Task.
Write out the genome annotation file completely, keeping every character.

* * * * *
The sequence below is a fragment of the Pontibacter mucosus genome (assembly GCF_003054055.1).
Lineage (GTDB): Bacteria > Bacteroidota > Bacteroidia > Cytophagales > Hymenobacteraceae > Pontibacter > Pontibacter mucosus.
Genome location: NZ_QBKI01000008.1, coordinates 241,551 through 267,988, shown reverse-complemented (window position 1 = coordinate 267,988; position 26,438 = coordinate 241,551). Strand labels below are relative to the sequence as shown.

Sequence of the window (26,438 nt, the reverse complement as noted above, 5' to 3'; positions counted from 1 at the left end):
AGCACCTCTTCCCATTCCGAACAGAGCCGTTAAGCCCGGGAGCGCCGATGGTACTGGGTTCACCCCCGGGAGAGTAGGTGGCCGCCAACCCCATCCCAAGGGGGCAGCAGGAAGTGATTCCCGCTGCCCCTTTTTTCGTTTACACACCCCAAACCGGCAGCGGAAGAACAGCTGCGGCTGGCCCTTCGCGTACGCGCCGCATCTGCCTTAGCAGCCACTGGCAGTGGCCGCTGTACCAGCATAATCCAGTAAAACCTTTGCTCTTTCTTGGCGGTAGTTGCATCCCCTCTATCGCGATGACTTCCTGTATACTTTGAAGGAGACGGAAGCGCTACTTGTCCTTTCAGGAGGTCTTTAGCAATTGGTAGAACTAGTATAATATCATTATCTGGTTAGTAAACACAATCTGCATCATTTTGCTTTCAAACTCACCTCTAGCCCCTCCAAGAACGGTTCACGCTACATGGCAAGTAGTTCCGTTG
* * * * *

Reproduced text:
The sequence below is a fragment of the Pontibacter mucosus genome (assembly GCF_003054055.1).
Lineage (GTDB): Bacteria > Bacteroidota > Bacteroidia > Cytophagales > Hymenobacteraceae > Pontibacter > Pontibacter mucosus.
Genome location: NZ_QBKI01000008.1, coordinates 241,551 through 267,988, shown reverse-complemented (window position 1 = coordinate 267,988; position 26,438 = coordinate 241,551). Strand labels below are relative to the sequence as shown.

Sequence of the window (26,438 nt, the reverse complement as noted above, 5' to 3'; positions counted from 1 at the left end):
AGCACCTCTTCCCATTCCGAACAGAGCCGTTAAGCCCGGGAGCGCCGATGGTACTGGGTTCACCCCCGGGAGAGTAGGTGGCCGCCAACCCCATCCCAAGGGGGCAGCAGGAAGTGATTCCCGCTGCCCCTTTTTTCGTTTACACACCCCAAACCGGCAGCGGAAGAACAGCTGCGGCTGGCCCTTCGCGTACGCGCCGCATCTGCCTTAGCAGCCACTGGCAGTGGCCGCTGTACCAGCATAATCCAGTAAAACCTTTGCTCTTTCTTGGCGGTAGTTGCATCCCCTCTATCGCGATGACTTCCTGTATACTTTGAAGGAGACGGAAGCGCTACTTGTCCTTTCAGGAGGTCTTTAGCAATTGGTAGAACTAGTATAATATCATTATCTGGTTAGTAAACACAATCTGCATCATTTTGCTTTCAAACTCACCTCTAGCCCCTCCAAGAACGGTTCACGCTACATGGCAAGTAGTTCCGTTG